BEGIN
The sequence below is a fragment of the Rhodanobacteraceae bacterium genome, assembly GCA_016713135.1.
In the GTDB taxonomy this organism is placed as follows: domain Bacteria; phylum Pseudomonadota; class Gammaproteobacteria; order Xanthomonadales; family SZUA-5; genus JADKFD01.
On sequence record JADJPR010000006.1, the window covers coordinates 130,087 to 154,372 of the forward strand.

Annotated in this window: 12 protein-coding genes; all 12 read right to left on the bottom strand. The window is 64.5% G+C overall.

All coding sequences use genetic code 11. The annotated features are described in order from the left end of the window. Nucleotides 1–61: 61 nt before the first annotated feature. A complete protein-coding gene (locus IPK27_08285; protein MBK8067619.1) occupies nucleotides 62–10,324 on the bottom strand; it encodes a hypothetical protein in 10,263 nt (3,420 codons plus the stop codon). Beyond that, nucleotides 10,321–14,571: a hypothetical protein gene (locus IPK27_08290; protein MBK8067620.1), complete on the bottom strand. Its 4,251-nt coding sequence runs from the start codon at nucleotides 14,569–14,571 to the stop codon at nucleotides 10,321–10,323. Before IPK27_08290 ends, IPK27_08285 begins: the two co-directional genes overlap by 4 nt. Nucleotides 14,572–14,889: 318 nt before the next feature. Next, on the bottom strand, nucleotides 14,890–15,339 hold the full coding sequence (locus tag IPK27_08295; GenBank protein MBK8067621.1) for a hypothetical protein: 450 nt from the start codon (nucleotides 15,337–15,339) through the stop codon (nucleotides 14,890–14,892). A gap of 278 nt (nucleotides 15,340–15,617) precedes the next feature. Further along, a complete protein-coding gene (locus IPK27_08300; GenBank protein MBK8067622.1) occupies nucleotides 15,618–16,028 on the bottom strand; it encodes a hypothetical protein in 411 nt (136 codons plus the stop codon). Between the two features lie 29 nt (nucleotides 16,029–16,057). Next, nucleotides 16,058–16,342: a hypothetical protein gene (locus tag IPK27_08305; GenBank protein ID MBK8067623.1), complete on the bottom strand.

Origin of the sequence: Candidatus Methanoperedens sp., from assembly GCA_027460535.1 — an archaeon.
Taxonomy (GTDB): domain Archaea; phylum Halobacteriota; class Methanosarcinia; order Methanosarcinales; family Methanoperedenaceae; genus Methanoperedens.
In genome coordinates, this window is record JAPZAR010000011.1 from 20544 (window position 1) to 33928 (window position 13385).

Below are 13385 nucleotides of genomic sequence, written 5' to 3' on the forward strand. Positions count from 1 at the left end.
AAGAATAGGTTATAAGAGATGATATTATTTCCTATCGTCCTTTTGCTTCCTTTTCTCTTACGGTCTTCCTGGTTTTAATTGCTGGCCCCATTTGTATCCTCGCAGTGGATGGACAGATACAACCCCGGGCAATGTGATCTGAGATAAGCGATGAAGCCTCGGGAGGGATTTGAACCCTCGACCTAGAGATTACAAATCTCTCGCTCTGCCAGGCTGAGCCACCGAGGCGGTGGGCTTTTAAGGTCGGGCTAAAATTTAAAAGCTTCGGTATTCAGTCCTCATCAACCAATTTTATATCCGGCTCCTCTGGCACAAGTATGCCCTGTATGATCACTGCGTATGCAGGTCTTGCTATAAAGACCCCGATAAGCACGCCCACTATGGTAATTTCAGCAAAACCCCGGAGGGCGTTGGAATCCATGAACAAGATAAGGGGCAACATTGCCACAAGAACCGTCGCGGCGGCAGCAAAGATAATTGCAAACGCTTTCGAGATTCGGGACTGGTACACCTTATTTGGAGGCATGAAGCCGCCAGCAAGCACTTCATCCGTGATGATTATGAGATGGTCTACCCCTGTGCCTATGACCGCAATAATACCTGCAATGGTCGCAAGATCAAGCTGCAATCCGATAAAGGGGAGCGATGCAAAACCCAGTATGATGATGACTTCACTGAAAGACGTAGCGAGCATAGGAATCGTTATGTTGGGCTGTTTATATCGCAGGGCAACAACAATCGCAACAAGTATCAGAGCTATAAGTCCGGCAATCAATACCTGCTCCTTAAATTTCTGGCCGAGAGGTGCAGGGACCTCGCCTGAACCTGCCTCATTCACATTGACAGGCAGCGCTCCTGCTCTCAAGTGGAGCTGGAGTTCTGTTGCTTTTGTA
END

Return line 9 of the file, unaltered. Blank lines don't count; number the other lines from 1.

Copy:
Below are 13385 nucleotides of genomic sequence, written 5' to 3' on the forward strand. Positions count from 1 at the left end.